China claimed its re-education camps for Muslim minorities are 'free vocational training' that make life 'colorful'
- The governor of Xinjiang, western China, claimed that Uighur Muslims in his region's re-education camps have a good life.
- He said they were taught history and hairdressing, among other courses to make life "colorful."
- Former detainees, meanwhile, have described being physically and psychologically tortured.
- China subjects Uighurs to brutal and intrusive surveillance measures, which it describes as counterterrorism measures.
China has claimed that its controversial re-education camps - where persecuted Muslim ethnic minorities have described being beaten up and forced to chant patriotic songs or starve - were "free vocational training" centers that make life more "colorful."
Xinjiang government chairman Shohrat Zakir made the claim to the state-run Xinhua news agency on Tuesday, referring to camps in the western Chinese region of Xinjiang, where 11 million members of the Uighur minority live.
Zakir said the camps exist "to get rid of the environment and soil that breeds terrorism and religious extremism and stop violent terrorist activities from happening."
His remarks are the first detailed description of re-education camps from a Chinese official. His account could not be further from how former detainees and witnesses have described those camps.
Hairdressing courses and film-screening rooms, according to Beijing
Zakir said that people in the camps "will advance from learning the country's common language, to learning legal knowledge and vocational skills." He added that they will take lessons in subjects like Chinese history and constitutional law.
The vocational skills training includes courses on making clothes and footwear, assembling electronic products, typesetting, and hairdressing, Zakir said.
"Businesses in garment making, mobile phone assembly and ethnic cuisine catering are arranged to offer trainees practical opportunities," he said.
He also claimed that the centers have reading rooms, film-screening rooms, auditoriums, and open-air stages.
"Many trainees have said that they were previously affected by extremist thought and had never participated in such kinds of art and sports activities, and now they have realized that life can be so colorful," Zakir said, adding that the centers "pay high attention to the trainees' mental health" and provide psychological counseling services.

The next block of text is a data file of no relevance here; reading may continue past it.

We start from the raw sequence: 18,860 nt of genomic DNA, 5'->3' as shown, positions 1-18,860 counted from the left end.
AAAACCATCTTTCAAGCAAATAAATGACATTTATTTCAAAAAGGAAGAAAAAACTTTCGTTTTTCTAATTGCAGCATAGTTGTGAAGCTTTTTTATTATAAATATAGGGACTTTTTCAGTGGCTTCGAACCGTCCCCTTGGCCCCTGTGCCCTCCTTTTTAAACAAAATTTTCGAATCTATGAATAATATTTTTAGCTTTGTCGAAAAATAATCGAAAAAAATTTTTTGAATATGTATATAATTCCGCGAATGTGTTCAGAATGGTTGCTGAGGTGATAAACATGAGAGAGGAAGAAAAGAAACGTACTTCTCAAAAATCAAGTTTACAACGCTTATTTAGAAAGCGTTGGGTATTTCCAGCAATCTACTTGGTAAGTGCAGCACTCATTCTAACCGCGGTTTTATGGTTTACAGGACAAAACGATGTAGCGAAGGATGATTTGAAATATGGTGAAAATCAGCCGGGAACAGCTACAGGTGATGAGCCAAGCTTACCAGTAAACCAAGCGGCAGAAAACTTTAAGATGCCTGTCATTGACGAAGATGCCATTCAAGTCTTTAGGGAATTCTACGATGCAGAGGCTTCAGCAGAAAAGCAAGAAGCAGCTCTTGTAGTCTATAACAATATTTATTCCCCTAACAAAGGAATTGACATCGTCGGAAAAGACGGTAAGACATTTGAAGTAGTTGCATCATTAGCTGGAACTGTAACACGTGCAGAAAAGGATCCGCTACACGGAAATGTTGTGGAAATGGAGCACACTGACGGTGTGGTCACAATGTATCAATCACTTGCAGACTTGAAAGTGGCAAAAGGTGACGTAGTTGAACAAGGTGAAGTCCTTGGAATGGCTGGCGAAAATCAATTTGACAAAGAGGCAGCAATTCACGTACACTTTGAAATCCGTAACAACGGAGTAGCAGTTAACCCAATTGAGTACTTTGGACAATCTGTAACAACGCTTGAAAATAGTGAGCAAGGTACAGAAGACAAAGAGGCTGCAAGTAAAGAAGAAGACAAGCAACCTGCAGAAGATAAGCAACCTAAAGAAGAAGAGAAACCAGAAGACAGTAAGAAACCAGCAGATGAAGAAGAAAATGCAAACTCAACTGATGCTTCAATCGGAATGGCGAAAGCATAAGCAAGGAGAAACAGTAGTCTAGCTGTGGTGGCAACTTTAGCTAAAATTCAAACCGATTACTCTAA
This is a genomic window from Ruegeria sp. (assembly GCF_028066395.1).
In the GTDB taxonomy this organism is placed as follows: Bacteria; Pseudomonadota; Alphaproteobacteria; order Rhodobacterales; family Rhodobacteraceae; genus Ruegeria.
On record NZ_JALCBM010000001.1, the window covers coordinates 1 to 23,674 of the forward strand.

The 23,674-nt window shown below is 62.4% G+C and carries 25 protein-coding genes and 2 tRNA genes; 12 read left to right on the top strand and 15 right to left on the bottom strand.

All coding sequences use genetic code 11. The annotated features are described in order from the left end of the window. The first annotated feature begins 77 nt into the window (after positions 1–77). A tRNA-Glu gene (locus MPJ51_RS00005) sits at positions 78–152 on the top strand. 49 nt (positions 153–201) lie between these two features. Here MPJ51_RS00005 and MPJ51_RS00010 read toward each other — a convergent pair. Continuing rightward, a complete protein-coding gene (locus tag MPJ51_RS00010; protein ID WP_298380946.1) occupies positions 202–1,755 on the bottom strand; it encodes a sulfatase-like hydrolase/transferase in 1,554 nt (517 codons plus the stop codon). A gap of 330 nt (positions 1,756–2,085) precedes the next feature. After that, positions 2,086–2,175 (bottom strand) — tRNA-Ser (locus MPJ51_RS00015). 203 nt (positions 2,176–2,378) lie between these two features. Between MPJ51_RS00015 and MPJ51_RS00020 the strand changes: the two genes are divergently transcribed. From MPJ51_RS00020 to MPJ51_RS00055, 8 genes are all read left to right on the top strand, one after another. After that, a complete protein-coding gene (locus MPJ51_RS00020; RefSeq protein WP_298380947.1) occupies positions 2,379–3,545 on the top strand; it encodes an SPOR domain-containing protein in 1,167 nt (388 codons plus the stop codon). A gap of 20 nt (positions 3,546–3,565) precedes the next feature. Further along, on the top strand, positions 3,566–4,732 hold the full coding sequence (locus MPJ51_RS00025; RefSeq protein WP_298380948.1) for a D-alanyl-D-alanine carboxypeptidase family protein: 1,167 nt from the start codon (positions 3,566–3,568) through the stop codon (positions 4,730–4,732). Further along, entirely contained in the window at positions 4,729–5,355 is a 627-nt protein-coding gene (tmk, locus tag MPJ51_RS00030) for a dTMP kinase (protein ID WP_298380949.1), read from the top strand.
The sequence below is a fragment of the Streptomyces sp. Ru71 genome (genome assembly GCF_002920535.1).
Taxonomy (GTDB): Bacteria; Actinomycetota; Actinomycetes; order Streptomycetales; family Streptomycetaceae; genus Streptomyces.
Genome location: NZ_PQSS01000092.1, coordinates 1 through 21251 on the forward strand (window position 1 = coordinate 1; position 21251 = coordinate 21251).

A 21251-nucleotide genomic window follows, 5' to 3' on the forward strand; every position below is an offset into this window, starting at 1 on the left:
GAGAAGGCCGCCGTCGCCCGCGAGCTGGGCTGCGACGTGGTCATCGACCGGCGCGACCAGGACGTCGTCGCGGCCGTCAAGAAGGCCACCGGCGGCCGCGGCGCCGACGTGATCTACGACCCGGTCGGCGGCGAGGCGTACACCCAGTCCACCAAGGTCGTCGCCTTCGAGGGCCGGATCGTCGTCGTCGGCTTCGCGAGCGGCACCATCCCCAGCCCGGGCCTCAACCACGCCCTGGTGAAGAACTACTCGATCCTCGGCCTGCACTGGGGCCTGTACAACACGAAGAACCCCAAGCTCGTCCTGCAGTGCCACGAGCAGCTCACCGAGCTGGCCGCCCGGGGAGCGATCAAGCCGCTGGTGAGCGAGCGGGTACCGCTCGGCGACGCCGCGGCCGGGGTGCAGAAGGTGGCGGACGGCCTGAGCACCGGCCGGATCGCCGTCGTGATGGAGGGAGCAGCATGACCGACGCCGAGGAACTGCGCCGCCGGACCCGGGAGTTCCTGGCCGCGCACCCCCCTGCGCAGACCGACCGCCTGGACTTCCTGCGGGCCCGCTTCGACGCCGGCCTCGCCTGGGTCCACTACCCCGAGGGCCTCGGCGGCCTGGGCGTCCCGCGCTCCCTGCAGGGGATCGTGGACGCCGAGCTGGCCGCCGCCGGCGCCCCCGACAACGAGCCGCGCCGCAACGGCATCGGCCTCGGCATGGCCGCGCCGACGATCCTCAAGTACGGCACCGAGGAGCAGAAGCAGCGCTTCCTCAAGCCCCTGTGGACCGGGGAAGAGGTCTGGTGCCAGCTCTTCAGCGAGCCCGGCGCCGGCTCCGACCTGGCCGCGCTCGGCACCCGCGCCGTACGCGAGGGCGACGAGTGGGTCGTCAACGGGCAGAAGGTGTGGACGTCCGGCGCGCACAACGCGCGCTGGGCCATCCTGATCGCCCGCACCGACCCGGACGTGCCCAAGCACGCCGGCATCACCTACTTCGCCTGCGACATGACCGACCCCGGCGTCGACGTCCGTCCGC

AP Photo/Ng Han Guan
Physical and psychological torture, according to former detainees
People who have witnessed or been interned in one of Xinjiang's re-education or detention camps have described being shackled and beaten up, and forced to sing patriotic songs about Chinese President Xi Jinping in order to be fed.
Some also described being told to renounce their religion, and believe that the Communist Party would take care of them instead, according to The Guardian.
A former detainee told Human Rights Watch that he tried to kill himself while in one of the camps, and was given seven extra years of imprisonment as punishment for attempting suicide.
Many people also described being detained for bizarre and flimsy reasons, such as setting a clock to two hours behind Beijing time, or knowing people who had traveled out of Xinjiang.
Kevin Frayer/Getty Images
Zakir's remarks come as Xinjiang regional authorities passed new laws to encourage the building of "re-education centers" in Xinjiang, which Beijing previously said did not exist.
The new laws also called on tech companies to install "monitoring systems" on people's devices and stop the transmission of messages unsavory to the Chinese regime.
Earlier this year activists claimed that China has imprisoned 1 million Uighurs in detention centers or re-education camps in the region. The United Nations in August also said it received "numerous and credible reports" of those figures.
Beijing has repeatedly denied that number. On Monday, Hu Xijin, the editor of the state-run Global Times newspaper, claimed that the number of people in those camps were "much fewer" than the 1 million figure. He did not give another figure.
Hu added on Tuesday: "Vocational training centers may not be the ideal solution, but it works."
Uighurs are subject to some of the most brutal and intrusive surveillance in the world, which include being monitored by 40,000 facial recognition cameras across the region, and having their DNA samples and blood types recorded.
China justifies the surveillance as a counterterrorism measure, having blamed Uighurs for hundreds of terror attacks and riots over the past years.
Lijian Zhao, the deputy chief of mission at the Chinese embassy in Pakistan, also claimed in a Tuesday tweet that "thousands of terrorist incidents happened in Xinjiang" from the 1990s, but that "there is 0 terrorist attack in [the past] 21 months."
Leaders of the Muslim world have largely been silent over China's Uighur crisis. But over the last month Pakistan and Malaysia - two of China's largest economic allies in the Islamic world - broke ranks to criticize China's activity in Xinjiang. Hundreds of people across Pakistan, Bangladesh, and Kazakhstan have also been protesting.
The US is watching
Nikki Haley, the US ambassador to the UN who recently resigned, slammed China's internment of Uighurs at a dinner for defense chiefs in Washington, DC, on Monday.
"In China, the government is engaged in the persecution of religious and ethnic minorities that is straight out of George Orwell," she said, according to Fox News national security correspondent Jennifer Griffin.
"It is the largest internment of civilians in the world today - it may be the largest since World War II," Haley added.
A group of bipartisan US senators also wrote a letter last month pushing for sanctions against Beijing over its Uighur surveillance.
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